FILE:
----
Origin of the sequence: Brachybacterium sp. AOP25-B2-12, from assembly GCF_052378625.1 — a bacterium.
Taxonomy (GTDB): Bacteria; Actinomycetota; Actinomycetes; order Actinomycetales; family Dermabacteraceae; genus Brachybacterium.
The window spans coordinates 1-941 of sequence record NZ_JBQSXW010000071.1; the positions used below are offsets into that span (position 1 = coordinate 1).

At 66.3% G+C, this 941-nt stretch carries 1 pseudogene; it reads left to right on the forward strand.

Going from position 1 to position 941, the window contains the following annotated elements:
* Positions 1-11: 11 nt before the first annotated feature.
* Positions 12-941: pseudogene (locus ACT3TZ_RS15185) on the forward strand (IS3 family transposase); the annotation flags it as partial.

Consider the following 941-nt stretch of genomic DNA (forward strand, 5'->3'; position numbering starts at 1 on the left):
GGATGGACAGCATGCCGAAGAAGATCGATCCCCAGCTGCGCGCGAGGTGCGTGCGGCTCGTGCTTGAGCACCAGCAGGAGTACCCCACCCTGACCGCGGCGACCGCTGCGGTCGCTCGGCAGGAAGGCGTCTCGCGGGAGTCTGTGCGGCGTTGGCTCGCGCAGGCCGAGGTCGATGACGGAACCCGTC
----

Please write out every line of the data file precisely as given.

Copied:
Origin of the sequence: Brachybacterium sp. AOP25-B2-12, from assembly GCF_052378625.1 — a bacterium.
Taxonomy (GTDB): Bacteria; Actinomycetota; Actinomycetes; order Actinomycetales; family Dermabacteraceae; genus Brachybacterium.
The window spans coordinates 1-941 of sequence record NZ_JBQSXW010000071.1; the positions used below are offsets into that span (position 1 = coordinate 1).

At 66.3% G+C, this 941-nt stretch carries 1 pseudogene; it reads left to right on the forward strand.

Going from position 1 to position 941, the window contains the following annotated elements:
* Positions 1-11: 11 nt before the first annotated feature.
* Positions 12-941: pseudogene (locus ACT3TZ_RS15185) on the forward strand (IS3 family transposase); the annotation flags it as partial.

Consider the following 941-nt stretch of genomic DNA (forward strand, 5'->3'; position numbering starts at 1 on the left):
GGATGGACAGCATGCCGAAGAAGATCGATCCCCAGCTGCGCGCGAGGTGCGTGCGGCTCGTGCTTGAGCACCAGCAGGAGTACCCCACCCTGACCGCGGCGACCGCTGCGGTCGCTCGGCAGGAAGGCGTCTCGCGGGAGTCTGTGCGGCGTTGGCTCGCGCAGGCCGAGGTCGATGACGGAACCCGTC